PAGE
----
At this point, your graph should resemble the image below.

blueprint-complete-event

Be sure to invoke bindMyEvent following Register Game as illustrated below.

blueprint-bind-event

  1. Compile and save the blueprint, then close the blueprint editor.
  2. Drag the blueprint asset to the world outliner and click on Play. Your mouse wheel should be illuminated with green color.

Sending Event Updates

In the previous step we already send a single event update to initialize the zone on the mouse. You can hook up to any event event in any blueprint to send updates to the server. One decent idea is to use the event we just defined to reflect the player's health. To do so, edit your character's blueprint and create a new function takeDamage. Define it as below.

blueprint-take-damage

In this function, the Health value will be decremented with each invocation and reset to 100 once it hits 0. The value will also be sent to the GameSense™ server with Send Event. If your character has a collision component, you could call takeDamage from event OnComponentHit. Also, make sure the collision component is set to generate Hit events. Alternatively, you could use events such as BeginOverlap.

blueprint-component-hit

!!! ATTENTION !!! Do not forget to stop the client to release its resources when it is no longer needed. A good place to do so is in the Actor's EndPlay event. In this case, the client will be stopped once your blueprint Actor gets removed from the game world.

blueprint-gamesense-stop

C++

Remember that you have an option to use the client entirely through code, entirely through bluerprints, or have a mix of non-redundant calls from both. In this section we will create an equvalent sequence of calls to the one above in an Actor C++ class.

#include "SSGS_Client.h"

...

void AGameSense::BeginPlay()
{
    AActor::BeginPlay();

    ssgs::Start();
    ssgs::RegisterGame( { GAME_NAME, "My Fancy Game" } );

    USSGS_ColorEffectSpecification* pCesg =
        USSGS_ColorEffectSpecificationGradient::MakeGradientColorEffect( FSSGS_RGB{ 255, 0, 0 },
                                                                         FSSGS_RGB{ 0, 255, 0 } );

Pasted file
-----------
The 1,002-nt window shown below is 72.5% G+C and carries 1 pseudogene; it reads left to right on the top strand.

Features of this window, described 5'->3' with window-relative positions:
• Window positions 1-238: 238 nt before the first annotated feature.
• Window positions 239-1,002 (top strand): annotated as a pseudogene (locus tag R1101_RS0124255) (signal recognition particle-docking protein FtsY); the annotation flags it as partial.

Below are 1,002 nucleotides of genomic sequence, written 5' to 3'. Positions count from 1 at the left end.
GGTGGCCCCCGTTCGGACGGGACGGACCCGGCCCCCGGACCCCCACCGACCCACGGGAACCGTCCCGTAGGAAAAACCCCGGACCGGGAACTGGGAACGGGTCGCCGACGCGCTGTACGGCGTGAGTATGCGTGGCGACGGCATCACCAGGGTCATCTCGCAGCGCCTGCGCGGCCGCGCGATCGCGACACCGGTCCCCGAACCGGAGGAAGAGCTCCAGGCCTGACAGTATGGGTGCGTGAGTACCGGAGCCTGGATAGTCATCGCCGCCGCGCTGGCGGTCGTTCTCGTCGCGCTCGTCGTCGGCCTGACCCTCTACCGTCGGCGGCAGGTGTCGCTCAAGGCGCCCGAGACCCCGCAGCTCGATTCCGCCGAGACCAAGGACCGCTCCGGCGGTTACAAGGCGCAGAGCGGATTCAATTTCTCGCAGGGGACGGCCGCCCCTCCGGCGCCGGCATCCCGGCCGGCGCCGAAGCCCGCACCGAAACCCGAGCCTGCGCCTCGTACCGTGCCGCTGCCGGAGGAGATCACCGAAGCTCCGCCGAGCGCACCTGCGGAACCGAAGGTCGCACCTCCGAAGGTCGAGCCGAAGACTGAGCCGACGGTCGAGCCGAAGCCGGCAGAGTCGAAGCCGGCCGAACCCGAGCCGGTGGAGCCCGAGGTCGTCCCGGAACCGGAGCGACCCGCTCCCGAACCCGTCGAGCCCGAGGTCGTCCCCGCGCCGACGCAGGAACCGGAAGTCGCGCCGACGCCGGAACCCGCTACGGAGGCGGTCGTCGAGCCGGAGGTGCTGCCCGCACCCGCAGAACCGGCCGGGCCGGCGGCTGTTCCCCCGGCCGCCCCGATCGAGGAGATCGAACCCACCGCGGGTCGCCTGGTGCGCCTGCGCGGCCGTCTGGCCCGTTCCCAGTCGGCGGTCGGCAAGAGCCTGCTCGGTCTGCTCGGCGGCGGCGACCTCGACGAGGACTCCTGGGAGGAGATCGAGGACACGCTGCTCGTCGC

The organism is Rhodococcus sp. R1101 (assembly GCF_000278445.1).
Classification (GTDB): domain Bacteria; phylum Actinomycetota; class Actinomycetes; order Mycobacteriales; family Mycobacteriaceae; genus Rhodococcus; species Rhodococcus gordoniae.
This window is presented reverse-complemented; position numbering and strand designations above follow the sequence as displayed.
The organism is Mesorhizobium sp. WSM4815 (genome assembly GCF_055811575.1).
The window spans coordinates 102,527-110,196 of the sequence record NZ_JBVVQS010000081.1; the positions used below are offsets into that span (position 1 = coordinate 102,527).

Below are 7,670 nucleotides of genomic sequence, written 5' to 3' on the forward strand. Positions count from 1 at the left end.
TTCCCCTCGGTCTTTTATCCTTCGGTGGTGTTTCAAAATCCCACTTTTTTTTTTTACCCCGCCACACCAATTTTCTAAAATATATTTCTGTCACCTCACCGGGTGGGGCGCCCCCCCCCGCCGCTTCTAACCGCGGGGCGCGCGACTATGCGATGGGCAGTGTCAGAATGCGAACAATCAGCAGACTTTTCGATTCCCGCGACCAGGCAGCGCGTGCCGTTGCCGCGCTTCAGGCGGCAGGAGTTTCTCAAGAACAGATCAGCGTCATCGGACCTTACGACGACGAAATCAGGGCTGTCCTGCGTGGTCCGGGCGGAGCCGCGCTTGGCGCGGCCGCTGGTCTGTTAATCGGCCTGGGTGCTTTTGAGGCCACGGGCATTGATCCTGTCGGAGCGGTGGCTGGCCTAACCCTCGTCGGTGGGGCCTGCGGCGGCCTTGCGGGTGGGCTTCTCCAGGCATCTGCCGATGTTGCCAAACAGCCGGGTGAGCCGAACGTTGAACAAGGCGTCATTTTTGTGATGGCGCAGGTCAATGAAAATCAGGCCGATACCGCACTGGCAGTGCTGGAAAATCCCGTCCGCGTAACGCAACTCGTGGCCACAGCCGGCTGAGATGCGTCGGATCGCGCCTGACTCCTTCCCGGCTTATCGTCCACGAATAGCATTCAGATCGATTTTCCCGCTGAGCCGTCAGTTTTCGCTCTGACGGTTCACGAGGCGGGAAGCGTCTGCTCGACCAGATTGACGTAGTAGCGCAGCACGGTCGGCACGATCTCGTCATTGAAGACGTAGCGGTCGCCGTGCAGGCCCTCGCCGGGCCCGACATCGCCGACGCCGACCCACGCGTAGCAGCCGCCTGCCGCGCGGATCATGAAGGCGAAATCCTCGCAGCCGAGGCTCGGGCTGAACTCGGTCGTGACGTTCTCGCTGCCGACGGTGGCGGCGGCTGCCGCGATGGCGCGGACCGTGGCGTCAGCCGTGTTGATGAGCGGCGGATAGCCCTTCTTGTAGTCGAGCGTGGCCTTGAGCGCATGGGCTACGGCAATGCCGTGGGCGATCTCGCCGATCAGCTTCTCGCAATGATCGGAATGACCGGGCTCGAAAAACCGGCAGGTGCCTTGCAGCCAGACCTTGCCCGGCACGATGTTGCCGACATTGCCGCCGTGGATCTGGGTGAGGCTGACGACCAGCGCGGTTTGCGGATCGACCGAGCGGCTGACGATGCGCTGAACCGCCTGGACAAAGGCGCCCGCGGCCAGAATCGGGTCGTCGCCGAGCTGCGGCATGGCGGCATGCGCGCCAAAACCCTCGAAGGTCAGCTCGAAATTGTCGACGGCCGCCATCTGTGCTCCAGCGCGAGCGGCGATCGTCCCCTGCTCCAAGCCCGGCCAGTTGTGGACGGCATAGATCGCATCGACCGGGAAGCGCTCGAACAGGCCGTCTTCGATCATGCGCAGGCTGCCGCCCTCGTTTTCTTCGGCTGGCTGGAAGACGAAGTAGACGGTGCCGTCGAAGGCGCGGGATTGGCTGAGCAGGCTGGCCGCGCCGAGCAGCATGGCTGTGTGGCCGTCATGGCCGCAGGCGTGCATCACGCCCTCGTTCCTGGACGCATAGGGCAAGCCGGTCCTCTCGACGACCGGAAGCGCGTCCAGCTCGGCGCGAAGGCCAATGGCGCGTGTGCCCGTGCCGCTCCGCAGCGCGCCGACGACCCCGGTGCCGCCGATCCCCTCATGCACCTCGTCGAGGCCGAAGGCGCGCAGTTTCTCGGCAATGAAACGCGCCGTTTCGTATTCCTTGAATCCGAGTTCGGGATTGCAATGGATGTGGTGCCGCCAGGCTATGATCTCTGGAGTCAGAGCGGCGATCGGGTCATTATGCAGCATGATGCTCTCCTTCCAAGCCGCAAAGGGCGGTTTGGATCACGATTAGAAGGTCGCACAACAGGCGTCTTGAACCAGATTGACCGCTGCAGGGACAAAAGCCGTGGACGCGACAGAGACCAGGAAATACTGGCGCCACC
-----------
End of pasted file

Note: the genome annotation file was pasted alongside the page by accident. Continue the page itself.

USSGS_HandlerCollection* pHc = USSGS_HandlerCollection::MakeHandlerCollection();
    pHc->AddColorHandler( USSGS_IlluminationDeviceZoneFactory::make_mouse_wheel(),
                          ESSGS_IlluminationMode::Percent,
                          pCesg );

    ssgs::BindEvent( { GAME_NAME,
                       "HEALTH",
                       0,
                       100,
                       ESSGS_EventIconId::Health,
                       pHc } );

    ssgs::SendEvent( { GAME_NAME,
                       "HEALTH",
                       FSSGS_EventData{ 100 } } );
}

void AGameSense::EndPlay( const EEndPlayReason::Type EndPlayReason )
{
    AActor::EndPlay( EndPlayReason );
    ssgs::Stop();
}

Then, somewhere else in your game code, you can send event updates with the following:

ssgs::SendEvent( { GAME_NAME,
                   "HEALTH",
                   FSSGS_EventData{ _mHealth } } );

Tips

  • Do not attempt to instantiate UObject-derived GameSense objects by yourself. Each UObject-derived GameSense class has a static method, usually called Make*(), to carry out the task. Use those methods instead.

General Advice

  • By default, the SteelSeriesGameSense module is loaded at the PreDefault stage. Please ensure it gets loaded before any modules that depend on it.
  • Please be mindful of the frequency of your SendEvent() calls. Ideally, you should only send events when the underlying event data has changed. Sending redundant data, or sending events every game frame, may have unforeseen consequences.
  • You generally should consider sending initial values for each event before the game starts running regular updates.
  • Remember to bind your handlers for a particular event all at once. Any consecutive call to BindEvent() for the same event will override all previously bound handlers.
  • During development you can increase log verbosity for the SSGS_Client category. You will see lots of helpful output along with the messages from the GameSense™ server which can help you debug your handlers.
  • In the event of a critical failure, such as when the client can't communicate with the GameSense™ server, the client assumes an inactive state, where all the API calls have no effect.
  • The event handlers you bind will be the defaults for your game. However, the end user can customize or disable the handler behavior in SteelSeries Engine.
  • This document is, by no means, meant to be a comprehensive GameSense™ guide. You should refer to SteelSeries Developer Portal for more information.

License

The GameSense™ Client for UE4 is a free, open-source project, available under the MIT license.